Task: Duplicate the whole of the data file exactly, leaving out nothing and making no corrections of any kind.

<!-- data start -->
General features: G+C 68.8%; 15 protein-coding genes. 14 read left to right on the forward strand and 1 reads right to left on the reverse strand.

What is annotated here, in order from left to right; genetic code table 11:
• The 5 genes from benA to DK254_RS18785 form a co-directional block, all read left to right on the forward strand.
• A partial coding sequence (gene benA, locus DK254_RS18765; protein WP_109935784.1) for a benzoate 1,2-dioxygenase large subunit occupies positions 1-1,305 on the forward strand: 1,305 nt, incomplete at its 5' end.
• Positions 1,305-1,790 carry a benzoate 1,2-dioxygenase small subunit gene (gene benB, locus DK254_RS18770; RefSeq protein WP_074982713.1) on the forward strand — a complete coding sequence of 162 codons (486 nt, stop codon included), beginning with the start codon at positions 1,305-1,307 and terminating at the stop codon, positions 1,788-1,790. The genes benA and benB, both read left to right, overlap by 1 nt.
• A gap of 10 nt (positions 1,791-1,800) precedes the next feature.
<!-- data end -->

General features: G+C 68.8%; 15 protein-coding genes. 14 read left to right on the forward strand and 1 reads right to left on the reverse strand.

What is annotated here, in order from left to right; genetic code table 11:
• The 5 genes from benA to DK254_RS18785 form a co-directional block, all read left to right on the forward strand.
• A partial coding sequence (gene benA, locus DK254_RS18765; protein WP_109935784.1) for a benzoate 1,2-dioxygenase large subunit occupies positions 1-1,305 on the forward strand: 1,305 nt, incomplete at its 5' end.
• Positions 1,305-1,790 carry a benzoate 1,2-dioxygenase small subunit gene (gene benB, locus DK254_RS18770; RefSeq protein WP_074982713.1) on the forward strand — a complete coding sequence of 162 codons (486 nt, stop codon included), beginning with the start codon at positions 1,305-1,307 and terminating at the stop codon, positions 1,788-1,790. The genes benA and benB, both read left to right, overlap by 1 nt.
• A gap of 10 nt (positions 1,791-1,800) precedes the next feature.